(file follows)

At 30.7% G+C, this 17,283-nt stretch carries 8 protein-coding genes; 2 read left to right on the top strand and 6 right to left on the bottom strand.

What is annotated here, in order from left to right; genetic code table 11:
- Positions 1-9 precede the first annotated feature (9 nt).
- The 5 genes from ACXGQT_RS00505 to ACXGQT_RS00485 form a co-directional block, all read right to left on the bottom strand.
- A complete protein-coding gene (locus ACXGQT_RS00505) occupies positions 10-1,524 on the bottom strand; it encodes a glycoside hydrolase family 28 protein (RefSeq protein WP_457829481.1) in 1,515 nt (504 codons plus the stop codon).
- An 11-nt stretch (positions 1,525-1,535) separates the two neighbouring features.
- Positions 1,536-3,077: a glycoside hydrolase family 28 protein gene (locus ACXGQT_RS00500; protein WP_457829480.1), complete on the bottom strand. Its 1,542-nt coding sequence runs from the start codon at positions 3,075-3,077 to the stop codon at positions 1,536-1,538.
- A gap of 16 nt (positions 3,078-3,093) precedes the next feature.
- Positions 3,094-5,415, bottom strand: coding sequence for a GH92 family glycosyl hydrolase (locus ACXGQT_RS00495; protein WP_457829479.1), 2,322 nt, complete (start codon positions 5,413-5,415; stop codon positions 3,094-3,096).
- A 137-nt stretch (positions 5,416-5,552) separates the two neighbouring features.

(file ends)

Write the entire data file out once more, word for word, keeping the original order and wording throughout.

At 30.7% G+C, this 17,283-nt stretch carries 8 protein-coding genes; 2 read left to right on the top strand and 6 right to left on the bottom strand.

What is annotated here, in order from left to right; genetic code table 11:
- Positions 1-9 precede the first annotated feature (9 nt).
- The 5 genes from ACXGQT_RS00505 to ACXGQT_RS00485 form a co-directional block, all read right to left on the bottom strand.
- A complete protein-coding gene (locus ACXGQT_RS00505) occupies positions 10-1,524 on the bottom strand; it encodes a glycoside hydrolase family 28 protein (RefSeq protein WP_457829481.1) in 1,515 nt (504 codons plus the stop codon).
- An 11-nt stretch (positions 1,525-1,535) separates the two neighbouring features.
- Positions 1,536-3,077: a glycoside hydrolase family 28 protein gene (locus ACXGQT_RS00500; protein WP_457829480.1), complete on the bottom strand. Its 1,542-nt coding sequence runs from the start codon at positions 3,075-3,077 to the stop codon at positions 1,536-1,538.
- A gap of 16 nt (positions 3,078-3,093) precedes the next feature.
- Positions 3,094-5,415, bottom strand: coding sequence for a GH92 family glycosyl hydrolase (locus ACXGQT_RS00495; protein WP_457829479.1), 2,322 nt, complete (start codon positions 5,413-5,415; stop codon positions 3,094-3,096).
- A 137-nt stretch (positions 5,416-5,552) separates the two neighbouring features.